CNPC & SINOPEC DENIES
China National Petroleum Corp and Sinopec, China's top two state-owned oil companies, have denied they are considering merging to form a giant monopoly after rumours prompted both companies' Hong Kong-listed shares to jump on Monday.
PetroChina, CNPC's listed arm, said on Tuesday it had not received "any information, written or verbal, from any government authority" regarding a merger. Sinopec issued a similar denial to the Hong Kong exchange.
The idea of an oil merger first surfaced in February, after China's two state-owned rail companies agreed to combine to better compete in international tenders.
The country's two top nuclear groups have also been ordered to co-ordinate internationally but are resisting the idea of a domestic merger.
Unlike rail companies, which must compete internationally as China's domestic rail buildout slows, the oil companies' main business is in the Chinese market. Critics say a merged oil group would be a more bloated and less efficient version of the current duopoly.
Both companies were created in the 1990s from the division of the former Ministry of Petroleum Industry, a powerful body that played a substantial role not only in Chinese energy and industrial policy but also in political factions.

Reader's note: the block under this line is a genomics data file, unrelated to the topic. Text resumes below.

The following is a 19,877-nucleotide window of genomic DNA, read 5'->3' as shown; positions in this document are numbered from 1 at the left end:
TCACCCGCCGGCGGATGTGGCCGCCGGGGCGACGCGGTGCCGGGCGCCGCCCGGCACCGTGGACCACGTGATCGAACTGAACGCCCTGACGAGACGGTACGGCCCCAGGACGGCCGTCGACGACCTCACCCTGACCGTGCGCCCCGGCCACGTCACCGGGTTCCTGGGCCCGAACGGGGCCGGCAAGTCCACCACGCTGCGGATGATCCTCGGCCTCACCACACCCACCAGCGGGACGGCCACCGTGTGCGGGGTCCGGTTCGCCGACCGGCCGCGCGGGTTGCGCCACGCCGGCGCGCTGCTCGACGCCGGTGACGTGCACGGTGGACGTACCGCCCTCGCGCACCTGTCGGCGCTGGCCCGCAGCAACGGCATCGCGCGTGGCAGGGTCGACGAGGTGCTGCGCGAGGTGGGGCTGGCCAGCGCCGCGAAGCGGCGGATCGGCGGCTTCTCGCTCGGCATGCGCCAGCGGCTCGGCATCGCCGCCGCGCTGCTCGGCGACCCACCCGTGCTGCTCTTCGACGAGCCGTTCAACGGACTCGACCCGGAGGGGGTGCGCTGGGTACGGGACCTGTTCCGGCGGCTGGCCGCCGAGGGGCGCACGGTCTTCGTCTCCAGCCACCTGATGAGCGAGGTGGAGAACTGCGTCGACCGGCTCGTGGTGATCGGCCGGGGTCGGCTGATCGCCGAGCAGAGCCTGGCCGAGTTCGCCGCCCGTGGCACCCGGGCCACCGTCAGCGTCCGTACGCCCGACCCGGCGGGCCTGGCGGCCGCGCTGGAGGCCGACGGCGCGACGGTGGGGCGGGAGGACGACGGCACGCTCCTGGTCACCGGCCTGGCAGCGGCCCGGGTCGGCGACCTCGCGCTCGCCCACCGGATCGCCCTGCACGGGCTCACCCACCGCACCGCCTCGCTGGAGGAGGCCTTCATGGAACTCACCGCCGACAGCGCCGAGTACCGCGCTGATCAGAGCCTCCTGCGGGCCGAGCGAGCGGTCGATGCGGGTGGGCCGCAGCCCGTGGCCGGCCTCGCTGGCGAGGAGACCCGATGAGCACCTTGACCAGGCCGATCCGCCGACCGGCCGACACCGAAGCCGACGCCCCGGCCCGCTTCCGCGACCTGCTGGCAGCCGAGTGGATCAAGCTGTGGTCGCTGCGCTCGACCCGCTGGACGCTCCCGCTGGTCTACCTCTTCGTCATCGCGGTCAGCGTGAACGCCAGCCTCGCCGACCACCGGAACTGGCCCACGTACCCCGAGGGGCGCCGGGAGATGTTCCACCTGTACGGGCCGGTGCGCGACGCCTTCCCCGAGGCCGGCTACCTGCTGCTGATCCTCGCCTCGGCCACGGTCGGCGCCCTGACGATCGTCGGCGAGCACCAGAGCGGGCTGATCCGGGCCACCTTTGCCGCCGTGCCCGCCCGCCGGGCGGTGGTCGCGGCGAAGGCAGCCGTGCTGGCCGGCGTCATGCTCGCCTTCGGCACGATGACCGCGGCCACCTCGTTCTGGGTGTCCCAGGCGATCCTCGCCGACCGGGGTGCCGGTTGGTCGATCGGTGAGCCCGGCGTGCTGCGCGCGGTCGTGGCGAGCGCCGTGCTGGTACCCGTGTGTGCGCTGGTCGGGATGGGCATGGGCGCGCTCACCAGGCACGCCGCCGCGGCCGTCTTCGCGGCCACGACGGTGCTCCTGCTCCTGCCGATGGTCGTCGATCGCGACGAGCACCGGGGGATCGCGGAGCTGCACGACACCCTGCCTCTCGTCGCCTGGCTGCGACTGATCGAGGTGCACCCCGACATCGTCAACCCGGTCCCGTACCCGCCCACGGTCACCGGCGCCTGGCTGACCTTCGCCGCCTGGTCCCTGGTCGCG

They are under siege from a nearly two-year anti-corruption campaign that is rooting out the political support base of former energy and security tsar Zhou Yongkang, whose early career was spent in the oil towns at the heart of CNPC and Sinopec.
Mr Zhou was formally charged with "bribery, abuse of power and intentional disclosure of state secrets".
On Monday Chinese anti-corruption investigators detained Wang Tianpu, Sinopec's second-in-command. Chinese financial magazine Caixin reported that Mr Wang had fronted for the business interests of Mr Zhou's son, Zhou Bin, who is also in detention.
Mr Wang was also among those reprimanded for the explosion of crude leaking from an oil pipeline that killed 62 people in the coastal city of Qingdao in 2013.
Mr Wang had survived previous corruption purges at Sinopec, including the 2007 scandal that claimed the then-head of Sinopec and the then-mayor of Qingdao amid allegations of improper land deals by the two mens' shared mistress.
Sinopec remains under the control of Fu Chengyu, a rising star who previously headed smaller rival, Cnooc.
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